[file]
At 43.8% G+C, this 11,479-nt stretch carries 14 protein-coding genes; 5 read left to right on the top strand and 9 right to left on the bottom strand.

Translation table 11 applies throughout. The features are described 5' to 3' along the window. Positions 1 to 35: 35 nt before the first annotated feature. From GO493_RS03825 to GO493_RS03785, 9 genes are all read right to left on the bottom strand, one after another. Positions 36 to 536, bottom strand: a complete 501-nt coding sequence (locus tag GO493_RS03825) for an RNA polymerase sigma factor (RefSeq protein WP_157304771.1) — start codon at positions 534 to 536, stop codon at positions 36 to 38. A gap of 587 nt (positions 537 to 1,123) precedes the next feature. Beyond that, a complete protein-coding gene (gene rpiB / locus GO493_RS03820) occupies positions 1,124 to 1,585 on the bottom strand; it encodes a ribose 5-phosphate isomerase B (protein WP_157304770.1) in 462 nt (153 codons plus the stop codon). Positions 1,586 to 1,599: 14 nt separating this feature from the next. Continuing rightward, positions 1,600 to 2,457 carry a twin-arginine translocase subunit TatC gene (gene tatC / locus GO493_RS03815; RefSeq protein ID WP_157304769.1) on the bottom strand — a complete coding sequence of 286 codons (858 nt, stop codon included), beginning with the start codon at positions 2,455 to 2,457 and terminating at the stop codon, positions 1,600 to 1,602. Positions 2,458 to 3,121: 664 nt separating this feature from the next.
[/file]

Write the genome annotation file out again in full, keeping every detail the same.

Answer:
At 43.8% G+C, this 11,479-nt stretch carries 14 protein-coding genes; 5 read left to right on the top strand and 9 right to left on the bottom strand.

Translation table 11 applies throughout. The features are described 5' to 3' along the window. Positions 1 to 35: 35 nt before the first annotated feature. From GO493_RS03825 to GO493_RS03785, 9 genes are all read right to left on the bottom strand, one after another. Positions 36 to 536, bottom strand: a complete 501-nt coding sequence (locus tag GO493_RS03825) for an RNA polymerase sigma factor (RefSeq protein WP_157304771.1) — start codon at positions 534 to 536, stop codon at positions 36 to 38. A gap of 587 nt (positions 537 to 1,123) precedes the next feature. Beyond that, a complete protein-coding gene (gene rpiB / locus GO493_RS03820) occupies positions 1,124 to 1,585 on the bottom strand; it encodes a ribose 5-phosphate isomerase B (protein WP_157304770.1) in 462 nt (153 codons plus the stop codon). Positions 1,586 to 1,599: 14 nt separating this feature from the next. Continuing rightward, positions 1,600 to 2,457 carry a twin-arginine translocase subunit TatC gene (gene tatC / locus GO493_RS03815; RefSeq protein ID WP_157304769.1) on the bottom strand — a complete coding sequence of 286 codons (858 nt, stop codon included), beginning with the start codon at positions 2,455 to 2,457 and terminating at the stop codon, positions 1,600 to 1,602. Positions 2,458 to 3,121: 664 nt separating this feature from the next.